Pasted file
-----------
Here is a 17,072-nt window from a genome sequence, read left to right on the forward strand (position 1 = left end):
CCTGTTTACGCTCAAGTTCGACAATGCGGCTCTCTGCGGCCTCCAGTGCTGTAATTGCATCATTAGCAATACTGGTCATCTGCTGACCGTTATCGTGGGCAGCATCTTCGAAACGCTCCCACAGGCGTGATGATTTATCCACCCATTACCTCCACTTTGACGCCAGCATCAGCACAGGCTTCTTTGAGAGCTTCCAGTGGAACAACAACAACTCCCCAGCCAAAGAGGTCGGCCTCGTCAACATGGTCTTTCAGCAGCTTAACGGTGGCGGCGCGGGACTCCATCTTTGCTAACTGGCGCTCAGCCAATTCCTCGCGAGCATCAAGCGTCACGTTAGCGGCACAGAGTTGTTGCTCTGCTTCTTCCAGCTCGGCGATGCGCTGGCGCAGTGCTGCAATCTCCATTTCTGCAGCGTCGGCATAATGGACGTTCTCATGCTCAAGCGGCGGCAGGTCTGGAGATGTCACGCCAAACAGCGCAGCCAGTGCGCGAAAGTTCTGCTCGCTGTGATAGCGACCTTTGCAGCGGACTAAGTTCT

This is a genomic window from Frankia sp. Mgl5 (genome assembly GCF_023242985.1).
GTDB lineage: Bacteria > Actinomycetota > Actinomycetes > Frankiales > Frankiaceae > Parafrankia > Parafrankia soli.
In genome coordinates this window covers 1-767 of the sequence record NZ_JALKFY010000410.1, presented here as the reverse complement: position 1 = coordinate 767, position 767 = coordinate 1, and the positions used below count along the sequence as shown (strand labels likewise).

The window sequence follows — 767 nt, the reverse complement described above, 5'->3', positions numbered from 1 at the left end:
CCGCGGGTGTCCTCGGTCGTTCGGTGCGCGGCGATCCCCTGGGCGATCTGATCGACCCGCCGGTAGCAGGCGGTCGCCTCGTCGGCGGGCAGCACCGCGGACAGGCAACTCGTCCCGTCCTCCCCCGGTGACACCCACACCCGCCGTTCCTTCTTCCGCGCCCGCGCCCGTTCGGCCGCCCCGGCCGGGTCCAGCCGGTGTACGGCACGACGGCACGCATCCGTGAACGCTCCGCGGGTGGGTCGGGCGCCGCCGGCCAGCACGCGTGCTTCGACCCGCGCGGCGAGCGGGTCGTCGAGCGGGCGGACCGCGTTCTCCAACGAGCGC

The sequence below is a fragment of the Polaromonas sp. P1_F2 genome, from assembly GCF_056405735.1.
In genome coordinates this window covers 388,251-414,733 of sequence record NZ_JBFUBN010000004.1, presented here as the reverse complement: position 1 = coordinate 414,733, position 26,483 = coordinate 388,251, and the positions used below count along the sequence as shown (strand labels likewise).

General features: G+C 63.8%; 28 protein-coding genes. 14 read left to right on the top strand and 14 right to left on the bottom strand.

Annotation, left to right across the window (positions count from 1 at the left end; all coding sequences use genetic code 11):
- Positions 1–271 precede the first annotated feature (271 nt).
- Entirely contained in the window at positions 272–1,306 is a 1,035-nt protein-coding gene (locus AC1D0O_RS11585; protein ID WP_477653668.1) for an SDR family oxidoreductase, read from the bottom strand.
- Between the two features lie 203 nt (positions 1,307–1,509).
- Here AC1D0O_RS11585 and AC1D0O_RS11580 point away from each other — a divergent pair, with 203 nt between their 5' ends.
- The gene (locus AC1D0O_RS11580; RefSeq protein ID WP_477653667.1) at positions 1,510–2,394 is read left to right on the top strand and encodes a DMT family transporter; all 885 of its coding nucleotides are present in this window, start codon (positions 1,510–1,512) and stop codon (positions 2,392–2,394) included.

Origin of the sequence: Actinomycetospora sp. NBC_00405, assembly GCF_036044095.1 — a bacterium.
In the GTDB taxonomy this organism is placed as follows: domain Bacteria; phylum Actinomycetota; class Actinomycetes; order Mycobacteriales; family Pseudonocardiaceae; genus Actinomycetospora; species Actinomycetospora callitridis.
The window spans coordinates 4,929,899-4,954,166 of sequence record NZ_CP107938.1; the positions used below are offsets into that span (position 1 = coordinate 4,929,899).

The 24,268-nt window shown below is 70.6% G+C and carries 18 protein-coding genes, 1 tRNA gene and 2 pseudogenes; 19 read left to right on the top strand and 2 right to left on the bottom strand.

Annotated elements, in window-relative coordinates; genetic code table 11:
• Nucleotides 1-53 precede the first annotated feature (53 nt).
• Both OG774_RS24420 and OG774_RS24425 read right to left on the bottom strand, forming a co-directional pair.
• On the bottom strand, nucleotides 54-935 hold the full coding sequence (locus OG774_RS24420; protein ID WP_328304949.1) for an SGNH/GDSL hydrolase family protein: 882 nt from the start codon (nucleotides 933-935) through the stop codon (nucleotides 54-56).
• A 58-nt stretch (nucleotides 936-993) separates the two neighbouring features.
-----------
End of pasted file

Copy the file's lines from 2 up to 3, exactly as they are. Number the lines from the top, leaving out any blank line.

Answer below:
CCTGTTTACGCTCAAGTTCGACAATGCGGCTCTCTGCGGCCTCCAGTGCTGTAATTGCATCATTAGCAATACTGGTCATCTGCTGACCGTTATCGTGGGCAGCATCTTCGAAACGCTCCCACAGGCGTGATGATTTATCCACCCATTACCTCCACTTTGACGCCAGCATCAGCACAGGCTTCTTTGAGAGCTTCCAGTGGAACAACAACAACTCCCCAGCCAAAGAGGTCGGCCTCGTCAACATGGTCTTTCAGCAGCTTAACGGTGGCGGCGCGGGACTCCATCTTTGCTAACTGGCGCTCAGCCAATTCCTCGCGAGCATCAAGCGTCACGTTAGCGGCACAGAGTTGTTGCTCTGCTTCTTCCAGCTCGGCGATGCGCTGGCGCAGTGCTGCAATCTCCATTTCTGCAGCGTCGGCATAATGGACGTTCTCATGCTCAAGCGGCGGCAGGTCTGGAGATGTCACGCCAAACAGCGCAGCCAGTGCGCGAAAGTTCTGCTCGCTGTGATAGCGACCTTTGCAGCGGACTAAGTTCT

This is a genomic window from Frankia sp. Mgl5 (genome assembly GCF_023242985.1).